It's a great season for cucumbers in Colorado. I stopped at the store buying vinegar and a bunch of flowering dill, and the clerk said: "Got a lot of cucumbers?" Now, clerks at the store almost NEVER make a comment on what you buy, so this was noteworthy. Yes, I said. I suppose you have lots of customers with cucumbers this year, and he laughed and said Yes.

My single hill of golden zucchini is outdoing itself. But the cucumbers are a force of nature! I planted two hills, each with a cage to climb on. They climbed the cage, took over the neighboring bed, and started running across the lawn.

Cucumber fruits have an amazing ability to hide, in there with the leaves and stems. So some of them have gotten away from me. I planted Double Yield from Seed Savers Exchange. Nice for pickling when smaller, nice for salads even when quite large, with a mild flavor. But I've got some real honkers that have yellow coloring, far past salad or even pickle stage. I've got a recipe for that!

So here goes. Recipes for summer's bounty.

Easy Cucumber Salad

one moderate-sized cucumber per person, 5 or 6 per bowl for a potluck

Peel the cucumbers and cut off the stem end. Cut in half lengthwise and slice. Sprinkle with salt, to taste, 1/4 tsp or more per cuke. Cut up scallions, one per cuke, and add to bowl. If you have dried dill on hand, sprinkle some of that on too, maybe 1/4 tsp per cuke or more. Fresh dill is nice instead, if you have it.

Let sit for a few minutes, then stir in sour cream (the real stuff, not the fatfree imitation). I like Kalona sour cream, but Daisy is good too. For a small bowl, maybe 1/4 cup, for a large bowl maybe 1/2 cup. To your own taste. Stir some in, stir well to coat the cukes, then see if it needs more.

If you have only oldish tough cukes to use, remove the seeds before slicing. Tender young cukes are OK with their seeds.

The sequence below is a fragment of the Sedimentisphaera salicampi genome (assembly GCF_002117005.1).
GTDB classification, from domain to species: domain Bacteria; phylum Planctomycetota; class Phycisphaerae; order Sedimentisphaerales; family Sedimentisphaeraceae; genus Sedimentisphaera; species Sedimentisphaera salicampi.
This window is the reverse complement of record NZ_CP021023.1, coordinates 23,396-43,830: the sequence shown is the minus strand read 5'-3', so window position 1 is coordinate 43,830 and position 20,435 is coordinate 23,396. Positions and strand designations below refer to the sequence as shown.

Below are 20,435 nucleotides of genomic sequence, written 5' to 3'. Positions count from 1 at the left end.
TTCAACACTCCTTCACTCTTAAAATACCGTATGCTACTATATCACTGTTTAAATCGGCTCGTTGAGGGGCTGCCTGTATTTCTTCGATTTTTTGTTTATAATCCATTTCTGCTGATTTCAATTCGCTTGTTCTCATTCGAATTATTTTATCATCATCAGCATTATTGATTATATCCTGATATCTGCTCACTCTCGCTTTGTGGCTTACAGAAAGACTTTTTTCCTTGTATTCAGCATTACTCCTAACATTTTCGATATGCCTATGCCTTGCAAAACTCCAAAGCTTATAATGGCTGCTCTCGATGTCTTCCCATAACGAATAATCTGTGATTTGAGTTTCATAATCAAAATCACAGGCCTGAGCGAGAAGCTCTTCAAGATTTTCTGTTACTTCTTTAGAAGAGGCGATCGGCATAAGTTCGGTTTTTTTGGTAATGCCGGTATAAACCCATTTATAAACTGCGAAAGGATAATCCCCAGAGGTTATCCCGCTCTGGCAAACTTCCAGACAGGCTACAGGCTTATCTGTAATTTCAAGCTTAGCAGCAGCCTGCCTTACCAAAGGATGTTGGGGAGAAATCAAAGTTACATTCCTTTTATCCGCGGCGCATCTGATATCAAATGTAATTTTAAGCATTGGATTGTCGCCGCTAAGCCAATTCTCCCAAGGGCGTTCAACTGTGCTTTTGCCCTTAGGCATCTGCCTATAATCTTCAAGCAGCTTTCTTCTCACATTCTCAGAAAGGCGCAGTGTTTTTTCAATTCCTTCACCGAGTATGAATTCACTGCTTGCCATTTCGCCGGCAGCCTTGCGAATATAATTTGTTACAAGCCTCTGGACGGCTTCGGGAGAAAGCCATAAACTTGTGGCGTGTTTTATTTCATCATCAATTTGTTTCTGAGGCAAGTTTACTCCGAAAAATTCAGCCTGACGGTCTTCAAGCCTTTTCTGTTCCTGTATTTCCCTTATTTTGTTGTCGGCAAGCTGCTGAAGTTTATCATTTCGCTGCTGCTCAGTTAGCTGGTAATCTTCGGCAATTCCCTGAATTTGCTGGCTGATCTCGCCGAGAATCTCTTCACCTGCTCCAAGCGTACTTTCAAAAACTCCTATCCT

Lactofermented Cucumbers

For more information on lactofermentation, see the paper I wrote listed on the side panel.

You'll want medium-sized young cukes for this. MUST be organic, preferably fresh from your garden. Have available dill flowers, garlic cloves, small onions, good quality sea salt or RealSalt. Also non-chlorinated water (lucky us, we have wonderful well water).

I do all my pickles in glass canning jars, quart or half-gallon. Easier than using a crock. It also allows you to put up a jar whenever the cucumbers make a few; you're not committed to having pounds and pounds available.

Cut the cucumbers into pieces, or if they're small and very young, you can leave them whole. Put into your jar, interspersing 1 small quartered onion per quart (or 2 per half-gallon) and a few dill flowers. Peel garlic cloves and add to the jar, maybe 2-3 per quart. For "kosher" dills, add one hot dried pepper per quart. Pack in the cuke pieces up to the neck of the jar.

Make your brine: for a quart jar, warm 2 cups non-chlorinated water with 1 tablespoon good sea salt, stir until salt dissolves. Let cool. For a half-gallon, use 4 cups water, 2 tablespoons salt. When brine is cool, pour over cukes. That should just about fill your jar. If you need more, prepare it in the proportion of 3/4 tsp salt per cup water.

Place two-piece lid on the jar, screw on but not too tight (gases have to escape). Place jar on a saucer, then put at the back of your counter away from the light. Let it sit and think to itself for about a week. Open the jar, and with a clean spoon sample the brine. It should have a nice sour taste to it. If it's not quite to your taste, let it go another day and sample again. If it turns funny colors, grows fur, or has a bad smell, toss it out untasted. (I've never had that happen to cucumber pickles.)